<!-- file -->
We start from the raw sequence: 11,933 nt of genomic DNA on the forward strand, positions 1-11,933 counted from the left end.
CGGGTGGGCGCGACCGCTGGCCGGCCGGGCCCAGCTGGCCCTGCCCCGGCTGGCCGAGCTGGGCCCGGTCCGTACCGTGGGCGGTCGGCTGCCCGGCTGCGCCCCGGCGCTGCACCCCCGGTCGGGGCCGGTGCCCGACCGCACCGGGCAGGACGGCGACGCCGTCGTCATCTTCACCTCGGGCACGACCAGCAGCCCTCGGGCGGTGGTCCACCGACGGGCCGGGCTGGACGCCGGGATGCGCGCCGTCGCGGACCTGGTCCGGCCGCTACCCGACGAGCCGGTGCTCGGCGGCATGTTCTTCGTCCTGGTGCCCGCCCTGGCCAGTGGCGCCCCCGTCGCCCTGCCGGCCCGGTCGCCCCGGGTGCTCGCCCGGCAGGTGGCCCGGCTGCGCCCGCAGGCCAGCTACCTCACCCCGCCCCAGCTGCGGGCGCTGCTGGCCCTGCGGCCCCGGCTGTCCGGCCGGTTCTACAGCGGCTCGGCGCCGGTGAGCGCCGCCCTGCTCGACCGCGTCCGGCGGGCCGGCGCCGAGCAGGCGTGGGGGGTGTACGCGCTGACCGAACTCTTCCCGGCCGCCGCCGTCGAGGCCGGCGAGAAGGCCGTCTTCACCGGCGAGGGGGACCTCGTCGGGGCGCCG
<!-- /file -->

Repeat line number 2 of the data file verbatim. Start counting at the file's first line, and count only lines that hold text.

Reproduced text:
CGGGTGGGCGCGACCGCTGGCCGGCCGGGCCCAGCTGGCCCTGCCCCGGCTGGCCGAGCTGGGCCCGGTCCGTACCGTGGGCGGTCGGCTGCCCGGCTGCGCCCCGGCGCTGCACCCCCGGTCGGGGCCGGTGCCCGACCGCACCGGGCAGGACGGCGACGCCGTCGTCATCTTCACCTCGGGCACGACCAGCAGCCCTCGGGCGGTGGTCCACCGACGGGCCGGGCTGGACGCCGGGATGCGCGCCGTCGCGGACCTGGTCCGGCCGCTACCCGACGAGCCGGTGCTCGGCGGCATGTTCTTCGTCCTGGTGCCCGCCCTGGCCAGTGGCGCCCCCGTCGCCCTGCCGGCCCGGTCGCCCCGGGTGCTCGCCCGGCAGGTGGCCCGGCTGCGCCCGCAGGCCAGCTACCTCACCCCGCCCCAGCTGCGGGCGCTGCTGGCCCTGCGGCCCCGGCTGTCCGGCCGGTTCTACAGCGGCTCGGCGCCGGTGAGCGCCGCCCTGCTCGACCGCGTCCGGCGGGCCGGCGCCGAGCAGGCGTGGGGGGTGTACGCGCTGACCGAACTCTTCCCGGCCGCCGCCGTCGAGGCCGGCGAGAAGGCCGTCTTCACCGGCGAGGGGGACCTCGTCGGGGCGCCG